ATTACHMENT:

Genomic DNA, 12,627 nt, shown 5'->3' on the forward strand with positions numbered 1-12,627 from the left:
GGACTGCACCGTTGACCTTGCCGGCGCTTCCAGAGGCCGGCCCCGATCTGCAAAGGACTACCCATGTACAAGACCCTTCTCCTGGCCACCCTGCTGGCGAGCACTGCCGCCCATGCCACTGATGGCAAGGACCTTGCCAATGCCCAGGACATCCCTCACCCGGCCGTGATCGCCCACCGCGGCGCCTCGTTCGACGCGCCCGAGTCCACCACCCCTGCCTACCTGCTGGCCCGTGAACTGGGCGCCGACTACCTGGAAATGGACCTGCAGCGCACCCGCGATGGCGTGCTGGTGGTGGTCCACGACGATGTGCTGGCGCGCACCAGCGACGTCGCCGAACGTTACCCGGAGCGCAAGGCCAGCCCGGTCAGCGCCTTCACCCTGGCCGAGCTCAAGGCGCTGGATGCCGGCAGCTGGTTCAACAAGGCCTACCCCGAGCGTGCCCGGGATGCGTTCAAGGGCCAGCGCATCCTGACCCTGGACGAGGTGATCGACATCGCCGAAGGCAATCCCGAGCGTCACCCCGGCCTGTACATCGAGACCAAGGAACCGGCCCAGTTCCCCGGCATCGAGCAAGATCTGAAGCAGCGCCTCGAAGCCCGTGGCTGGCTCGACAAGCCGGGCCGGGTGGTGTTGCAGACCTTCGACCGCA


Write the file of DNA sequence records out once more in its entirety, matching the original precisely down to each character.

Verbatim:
Genomic DNA, 12,627 nt, shown 5'->3' on the forward strand with positions numbered 1-12,627 from the left:
GGACTGCACCGTTGACCTTGCCGGCGCTTCCAGAGGCCGGCCCCGATCTGCAAAGGACTACCCATGTACAAGACCCTTCTCCTGGCCACCCTGCTGGCGAGCACTGCCGCCCATGCCACTGATGGCAAGGACCTTGCCAATGCCCAGGACATCCCTCACCCGGCCGTGATCGCCCACCGCGGCGCCTCGTTCGACGCGCCCGAGTCCACCACCCCTGCCTACCTGCTGGCCCGTGAACTGGGCGCCGACTACCTGGAAATGGACCTGCAGCGCACCCGCGATGGCGTGCTGGTGGTGGTCCACGACGATGTGCTGGCGCGCACCAGCGACGTCGCCGAACGTTACCCGGAGCGCAAGGCCAGCCCGGTCAGCGCCTTCACCCTGGCCGAGCTCAAGGCGCTGGATGCCGGCAGCTGGTTCAACAAGGCCTACCCCGAGCGTGCCCGGGATGCGTTCAAGGGCCAGCGCATCCTGACCCTGGACGAGGTGATCGACATCGCCGAAGGCAATCCCGAGCGTCACCCCGGCCTGTACATCGAGACCAAGGAACCGGCCCAGTTCCCCGGCATCGAGCAAGATCTGAAGCAGCGCCTCGAAGCCCGTGGCTGGCTCGACAAGCCGGGCCGGGTGGTGTTGCAGACCTTCGACCGCA